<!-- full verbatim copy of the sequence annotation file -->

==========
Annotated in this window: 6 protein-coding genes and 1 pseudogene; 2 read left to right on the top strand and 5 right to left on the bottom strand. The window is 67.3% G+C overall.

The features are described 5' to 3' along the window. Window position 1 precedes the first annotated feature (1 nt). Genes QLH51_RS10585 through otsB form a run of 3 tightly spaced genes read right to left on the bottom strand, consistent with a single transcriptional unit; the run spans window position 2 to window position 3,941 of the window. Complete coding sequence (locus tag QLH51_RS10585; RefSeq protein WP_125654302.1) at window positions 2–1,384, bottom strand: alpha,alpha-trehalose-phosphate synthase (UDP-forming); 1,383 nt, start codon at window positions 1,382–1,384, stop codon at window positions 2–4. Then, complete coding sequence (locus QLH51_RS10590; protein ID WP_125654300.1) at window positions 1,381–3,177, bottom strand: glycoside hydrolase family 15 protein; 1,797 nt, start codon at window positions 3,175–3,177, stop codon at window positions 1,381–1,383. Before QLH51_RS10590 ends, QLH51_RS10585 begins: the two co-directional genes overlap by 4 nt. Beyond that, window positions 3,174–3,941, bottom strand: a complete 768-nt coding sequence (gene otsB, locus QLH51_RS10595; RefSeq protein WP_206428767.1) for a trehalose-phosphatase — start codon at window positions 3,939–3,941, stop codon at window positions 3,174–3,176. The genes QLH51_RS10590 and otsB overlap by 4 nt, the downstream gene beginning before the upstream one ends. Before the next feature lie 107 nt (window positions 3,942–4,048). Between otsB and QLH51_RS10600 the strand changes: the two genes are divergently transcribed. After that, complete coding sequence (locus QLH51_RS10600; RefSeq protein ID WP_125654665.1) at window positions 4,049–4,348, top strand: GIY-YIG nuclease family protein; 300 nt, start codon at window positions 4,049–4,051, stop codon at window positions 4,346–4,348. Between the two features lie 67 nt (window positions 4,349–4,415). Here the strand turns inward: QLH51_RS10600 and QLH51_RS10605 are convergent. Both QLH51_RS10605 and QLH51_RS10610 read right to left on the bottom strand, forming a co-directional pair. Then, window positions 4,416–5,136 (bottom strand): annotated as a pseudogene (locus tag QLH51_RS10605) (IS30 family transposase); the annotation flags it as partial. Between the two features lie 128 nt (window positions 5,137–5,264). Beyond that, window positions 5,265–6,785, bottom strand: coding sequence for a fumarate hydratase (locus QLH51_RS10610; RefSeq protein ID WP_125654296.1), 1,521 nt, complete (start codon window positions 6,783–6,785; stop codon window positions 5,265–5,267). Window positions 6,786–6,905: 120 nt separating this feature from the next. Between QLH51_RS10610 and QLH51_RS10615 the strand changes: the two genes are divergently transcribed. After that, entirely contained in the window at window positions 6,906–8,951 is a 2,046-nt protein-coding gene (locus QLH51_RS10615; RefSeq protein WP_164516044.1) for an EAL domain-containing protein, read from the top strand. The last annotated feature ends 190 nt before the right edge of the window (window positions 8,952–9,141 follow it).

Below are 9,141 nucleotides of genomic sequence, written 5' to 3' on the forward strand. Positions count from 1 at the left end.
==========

Annotated in this window: 6 protein-coding genes and 1 pseudogene; 2 read left to right on the top strand and 5 right to left on the bottom strand. The window is 67.3% G+C overall.

The features are described 5' to 3' along the window. Window position 1 precedes the first annotated feature (1 nt). Genes QLH51_RS10585 through otsB form a run of 3 tightly spaced genes read right to left on the bottom strand, consistent with a single transcriptional unit; the run spans window position 2 to window position 3,941 of the window. Complete coding sequence (locus tag QLH51_RS10585; RefSeq protein WP_125654302.1) at window positions 2–1,384, bottom strand: alpha,alpha-trehalose-phosphate synthase (UDP-forming); 1,383 nt, start codon at window positions 1,382–1,384, stop codon at window positions 2–4. Then, complete coding sequence (locus QLH51_RS10590; protein ID WP_125654300.1) at window positions 1,381–3,177, bottom strand: glycoside hydrolase family 15 protein; 1,797 nt, start codon at window positions 3,175–3,177, stop codon at window positions 1,381–1,383. Before QLH51_RS10590 ends, QLH51_RS10585 begins: the two co-directional genes overlap by 4 nt. Beyond that, window positions 3,174–3,941, bottom strand: a complete 768-nt coding sequence (gene otsB, locus QLH51_RS10595; RefSeq protein WP_206428767.1) for a trehalose-phosphatase — start codon at window positions 3,939–3,941, stop codon at window positions 3,174–3,176. The genes QLH51_RS10590 and otsB overlap by 4 nt, the downstream gene beginning before the upstream one ends. Before the next feature lie 107 nt (window positions 3,942–4,048). Between otsB and QLH51_RS10600 the strand changes: the two genes are divergently transcribed. After that, complete coding sequence (locus QLH51_RS10600; RefSeq protein ID WP_125654665.1) at window positions 4,049–4,348, top strand: GIY-YIG nuclease family protein; 300 nt, start codon at window positions 4,049–4,051, stop codon at window positions 4,346–4,348. Between the two features lie 67 nt (window positions 4,349–4,415). Here the strand turns inward: QLH51_RS10600 and QLH51_RS10605 are convergent. Both QLH51_RS10605 and QLH51_RS10610 read right to left on the bottom strand, forming a co-directional pair. Then, window positions 4,416–5,136 (bottom strand): annotated as a pseudogene (locus tag QLH51_RS10605) (IS30 family transposase); the annotation flags it as partial. Between the two features lie 128 nt (window positions 5,137–5,264). Beyond that, window positions 5,265–6,785, bottom strand: coding sequence for a fumarate hydratase (locus QLH51_RS10610; RefSeq protein ID WP_125654296.1), 1,521 nt, complete (start codon window positions 6,783–6,785; stop codon window positions 5,265–5,267). Window positions 6,786–6,905: 120 nt separating this feature from the next. Between QLH51_RS10610 and QLH51_RS10615 the strand changes: the two genes are divergently transcribed. After that, entirely contained in the window at window positions 6,906–8,951 is a 2,046-nt protein-coding gene (locus QLH51_RS10615; RefSeq protein WP_164516044.1) for an EAL domain-containing protein, read from the top strand. The last annotated feature ends 190 nt before the right edge of the window (window positions 8,952–9,141 follow it).

Below are 9,141 nucleotides of genomic sequence, written 5' to 3' on the forward strand. Positions count from 1 at the left end.